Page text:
I felt sorry for the people because they did not understand the system, the paperwork, their rights, and clearly in most cases were afraid.  I feel that this forum is made up of selfless people who go out of their way to help educate others . There has to be a way to take turns and find the JDB cases and send out a mailer to get to this site.

 

I personally think Harry is on to something good here. 

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@Harry Seaward

 

I actually thought of that at one time and wondered the same thing.  I just don't know if such an action by mail would be considered advertisement for this site and if some statute would be involved.  Also, could it possibly be considered legal advice?   You'd have to thoroughly research laws to make sure that the idea is legal and doable.

 

Another problem would be the time involved.  To get names, you'd need to go to court websites.   Thousand of collection lawsuits are filed in this country every day.  Considering that fact, it would also be incredibly expensive.

 

Since this website is already available, anyone who googles  "debt buyers", "collection lawsuit", etc. will find this site.

 

After some thought, I think that anyone who wants to defend himself will find a way to do so.  They'll speak to an attorney or do their own research.  If someone is scared and chooses to bury their head in the sand, I don't know that they'd bother to come to site even if they know about it.  Others just don't want to put forth the effort to defend themselves.

 

We do have word of mouth.  If you know of someone who is hearing from debt collectors, tell them about this site.  They'll tell someone else, and so forth.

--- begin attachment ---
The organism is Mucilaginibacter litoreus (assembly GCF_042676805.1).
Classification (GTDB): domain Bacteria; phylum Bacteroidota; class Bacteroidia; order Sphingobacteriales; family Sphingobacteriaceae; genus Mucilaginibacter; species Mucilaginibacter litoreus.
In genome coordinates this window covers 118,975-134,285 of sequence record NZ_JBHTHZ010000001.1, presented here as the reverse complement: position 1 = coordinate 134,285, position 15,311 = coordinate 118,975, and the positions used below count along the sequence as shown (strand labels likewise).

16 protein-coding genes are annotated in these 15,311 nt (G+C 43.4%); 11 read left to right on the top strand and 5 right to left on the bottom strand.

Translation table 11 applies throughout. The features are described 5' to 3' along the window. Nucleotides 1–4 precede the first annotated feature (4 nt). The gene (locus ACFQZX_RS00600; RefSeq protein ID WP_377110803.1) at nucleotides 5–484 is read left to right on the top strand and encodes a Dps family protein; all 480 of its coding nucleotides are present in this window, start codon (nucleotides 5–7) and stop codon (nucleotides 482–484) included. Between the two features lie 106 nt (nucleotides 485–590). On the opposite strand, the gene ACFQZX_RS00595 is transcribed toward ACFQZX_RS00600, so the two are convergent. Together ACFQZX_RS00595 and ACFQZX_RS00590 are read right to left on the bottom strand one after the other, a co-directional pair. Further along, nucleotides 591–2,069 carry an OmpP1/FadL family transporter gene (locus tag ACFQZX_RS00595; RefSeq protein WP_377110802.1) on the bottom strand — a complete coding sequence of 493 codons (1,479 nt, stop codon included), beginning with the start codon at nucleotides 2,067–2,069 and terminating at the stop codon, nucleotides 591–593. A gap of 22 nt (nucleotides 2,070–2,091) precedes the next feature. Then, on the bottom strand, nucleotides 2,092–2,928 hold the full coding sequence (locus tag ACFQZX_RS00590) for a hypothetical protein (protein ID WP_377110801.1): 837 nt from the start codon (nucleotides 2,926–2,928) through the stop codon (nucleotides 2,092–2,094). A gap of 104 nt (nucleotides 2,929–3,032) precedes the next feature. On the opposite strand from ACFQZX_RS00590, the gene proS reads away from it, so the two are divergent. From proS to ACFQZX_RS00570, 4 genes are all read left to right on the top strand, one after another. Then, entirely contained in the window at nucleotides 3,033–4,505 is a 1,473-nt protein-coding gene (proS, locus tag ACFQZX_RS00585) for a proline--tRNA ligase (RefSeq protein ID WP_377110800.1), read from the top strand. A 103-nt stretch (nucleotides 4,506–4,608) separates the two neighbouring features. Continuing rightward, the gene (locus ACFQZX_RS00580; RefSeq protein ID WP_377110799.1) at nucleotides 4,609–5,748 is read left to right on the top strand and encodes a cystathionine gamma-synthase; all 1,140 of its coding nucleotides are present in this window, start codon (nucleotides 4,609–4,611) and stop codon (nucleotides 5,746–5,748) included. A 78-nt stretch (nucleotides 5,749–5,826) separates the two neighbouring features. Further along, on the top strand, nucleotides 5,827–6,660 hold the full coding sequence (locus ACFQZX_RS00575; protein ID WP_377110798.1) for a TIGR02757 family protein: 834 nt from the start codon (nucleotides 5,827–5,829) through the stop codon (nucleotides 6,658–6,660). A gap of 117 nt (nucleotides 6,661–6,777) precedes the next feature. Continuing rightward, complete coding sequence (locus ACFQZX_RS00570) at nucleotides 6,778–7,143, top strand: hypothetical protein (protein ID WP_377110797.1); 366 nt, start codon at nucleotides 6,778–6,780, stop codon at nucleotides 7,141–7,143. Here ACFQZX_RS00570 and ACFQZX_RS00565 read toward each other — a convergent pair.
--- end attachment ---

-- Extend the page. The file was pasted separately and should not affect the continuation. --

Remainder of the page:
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Not sure about legal advise, because the atty's go to court sites and send mailers. Also now in 2014 they are stamping if you need legal advise call>>>>>>>>>> on the complaints. If you did not mail anything but simply called the person to let them know it would not be expensive. People could take turns calling the court and calling,  after all how much time do we spend in here?

 

We could set up a network in every state.  Where there is a will there is a way.

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@Harry Seaward

 

 

 

Since this website is already available, anyone who googles  "debt buyers", "collection lawsuit", etc. will find this site.

 

 

I agree. Most people that lose cases do it by default. Less than 10% will actually fight one, and of the 10% that do; most of them are well aware of this website, or do not have internet access anyway.

Not to say that it's not a good idea.

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It would have to be in postcard format I think. Letters are most likely going to be thrown away under the "more bad news" heading.